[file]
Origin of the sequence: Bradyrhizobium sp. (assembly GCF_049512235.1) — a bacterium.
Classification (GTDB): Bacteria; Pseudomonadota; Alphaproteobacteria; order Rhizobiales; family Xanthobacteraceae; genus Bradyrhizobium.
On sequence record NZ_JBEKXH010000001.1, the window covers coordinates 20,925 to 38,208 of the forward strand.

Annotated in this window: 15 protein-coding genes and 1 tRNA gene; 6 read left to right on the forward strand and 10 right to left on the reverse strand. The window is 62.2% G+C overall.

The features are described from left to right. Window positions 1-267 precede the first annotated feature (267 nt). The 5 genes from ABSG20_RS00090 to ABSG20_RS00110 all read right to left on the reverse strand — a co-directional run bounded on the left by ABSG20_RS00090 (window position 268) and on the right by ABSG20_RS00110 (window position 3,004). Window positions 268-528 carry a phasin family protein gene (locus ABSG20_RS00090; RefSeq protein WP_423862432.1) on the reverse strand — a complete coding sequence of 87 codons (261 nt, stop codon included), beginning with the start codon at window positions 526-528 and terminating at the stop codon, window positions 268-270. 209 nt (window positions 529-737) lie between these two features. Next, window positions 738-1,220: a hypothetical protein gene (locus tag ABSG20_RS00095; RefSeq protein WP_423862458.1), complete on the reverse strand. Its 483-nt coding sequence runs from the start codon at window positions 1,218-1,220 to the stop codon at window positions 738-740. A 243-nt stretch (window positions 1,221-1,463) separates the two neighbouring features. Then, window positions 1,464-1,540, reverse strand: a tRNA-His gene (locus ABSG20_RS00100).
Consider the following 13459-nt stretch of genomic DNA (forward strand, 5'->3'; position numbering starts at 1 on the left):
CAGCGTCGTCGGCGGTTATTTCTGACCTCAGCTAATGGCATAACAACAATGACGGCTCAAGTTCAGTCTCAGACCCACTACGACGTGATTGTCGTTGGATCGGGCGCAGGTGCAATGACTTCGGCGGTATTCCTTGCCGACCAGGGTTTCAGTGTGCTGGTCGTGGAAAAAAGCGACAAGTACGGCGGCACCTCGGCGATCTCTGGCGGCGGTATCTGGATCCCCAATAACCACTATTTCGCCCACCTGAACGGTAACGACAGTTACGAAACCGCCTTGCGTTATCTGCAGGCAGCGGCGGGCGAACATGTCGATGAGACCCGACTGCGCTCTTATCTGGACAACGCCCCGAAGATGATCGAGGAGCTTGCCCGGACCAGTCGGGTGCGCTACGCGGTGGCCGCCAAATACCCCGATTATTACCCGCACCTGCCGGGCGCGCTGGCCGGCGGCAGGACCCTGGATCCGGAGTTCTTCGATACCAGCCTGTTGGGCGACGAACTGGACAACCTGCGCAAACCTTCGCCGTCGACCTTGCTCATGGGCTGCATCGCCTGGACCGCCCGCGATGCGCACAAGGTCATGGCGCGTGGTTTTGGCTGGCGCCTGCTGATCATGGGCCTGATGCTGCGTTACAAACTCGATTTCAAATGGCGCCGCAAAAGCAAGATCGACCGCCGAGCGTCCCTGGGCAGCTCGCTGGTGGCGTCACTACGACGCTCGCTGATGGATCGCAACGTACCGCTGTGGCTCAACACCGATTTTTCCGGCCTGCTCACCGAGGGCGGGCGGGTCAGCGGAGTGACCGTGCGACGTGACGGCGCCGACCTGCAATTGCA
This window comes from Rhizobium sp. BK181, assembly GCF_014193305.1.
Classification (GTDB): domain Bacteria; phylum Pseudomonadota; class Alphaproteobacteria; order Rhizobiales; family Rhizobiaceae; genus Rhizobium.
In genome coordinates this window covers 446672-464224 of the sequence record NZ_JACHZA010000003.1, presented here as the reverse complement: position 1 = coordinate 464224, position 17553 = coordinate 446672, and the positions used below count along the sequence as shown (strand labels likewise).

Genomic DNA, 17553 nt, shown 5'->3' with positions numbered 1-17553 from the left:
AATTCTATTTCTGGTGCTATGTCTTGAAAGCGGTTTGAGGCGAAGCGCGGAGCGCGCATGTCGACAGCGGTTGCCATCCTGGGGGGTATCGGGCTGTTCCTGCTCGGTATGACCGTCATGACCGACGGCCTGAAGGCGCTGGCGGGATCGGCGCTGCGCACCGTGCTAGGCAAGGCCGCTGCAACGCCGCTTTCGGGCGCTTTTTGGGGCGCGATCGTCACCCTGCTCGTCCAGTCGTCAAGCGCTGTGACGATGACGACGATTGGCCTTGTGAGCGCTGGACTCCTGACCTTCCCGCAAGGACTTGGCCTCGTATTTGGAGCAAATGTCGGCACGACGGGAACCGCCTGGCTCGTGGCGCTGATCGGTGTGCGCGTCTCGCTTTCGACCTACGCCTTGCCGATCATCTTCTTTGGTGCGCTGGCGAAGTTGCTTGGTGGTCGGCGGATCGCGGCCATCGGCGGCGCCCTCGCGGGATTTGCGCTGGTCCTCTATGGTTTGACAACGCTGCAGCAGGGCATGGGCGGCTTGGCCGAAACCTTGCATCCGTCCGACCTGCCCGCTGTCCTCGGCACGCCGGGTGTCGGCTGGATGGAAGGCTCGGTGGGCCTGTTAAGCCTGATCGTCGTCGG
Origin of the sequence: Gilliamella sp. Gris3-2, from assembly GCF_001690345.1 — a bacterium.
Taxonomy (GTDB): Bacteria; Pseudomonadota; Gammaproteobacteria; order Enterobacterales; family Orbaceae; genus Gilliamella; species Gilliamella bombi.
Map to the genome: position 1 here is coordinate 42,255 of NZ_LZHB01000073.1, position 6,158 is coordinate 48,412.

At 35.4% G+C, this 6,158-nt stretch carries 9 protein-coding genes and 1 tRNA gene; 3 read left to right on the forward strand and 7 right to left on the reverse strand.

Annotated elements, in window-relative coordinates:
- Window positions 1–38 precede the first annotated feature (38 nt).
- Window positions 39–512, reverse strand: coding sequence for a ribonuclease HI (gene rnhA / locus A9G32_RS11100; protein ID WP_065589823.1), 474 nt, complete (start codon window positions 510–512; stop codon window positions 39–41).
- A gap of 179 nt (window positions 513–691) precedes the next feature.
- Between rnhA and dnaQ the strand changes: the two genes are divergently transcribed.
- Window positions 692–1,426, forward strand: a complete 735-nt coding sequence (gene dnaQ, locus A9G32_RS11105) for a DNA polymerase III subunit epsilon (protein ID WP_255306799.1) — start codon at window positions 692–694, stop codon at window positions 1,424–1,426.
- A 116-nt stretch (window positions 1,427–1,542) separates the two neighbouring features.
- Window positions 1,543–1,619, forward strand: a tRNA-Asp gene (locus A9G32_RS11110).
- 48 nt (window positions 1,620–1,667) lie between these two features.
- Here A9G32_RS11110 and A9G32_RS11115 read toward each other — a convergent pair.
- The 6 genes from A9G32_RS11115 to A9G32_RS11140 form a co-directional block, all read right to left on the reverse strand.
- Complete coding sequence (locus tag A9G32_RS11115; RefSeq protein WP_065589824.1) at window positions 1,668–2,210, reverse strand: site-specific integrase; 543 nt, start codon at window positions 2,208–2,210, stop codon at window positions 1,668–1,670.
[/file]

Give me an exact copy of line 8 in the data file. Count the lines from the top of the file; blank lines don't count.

This window comes from Rhizobium sp. BK181, assembly GCF_014193305.1.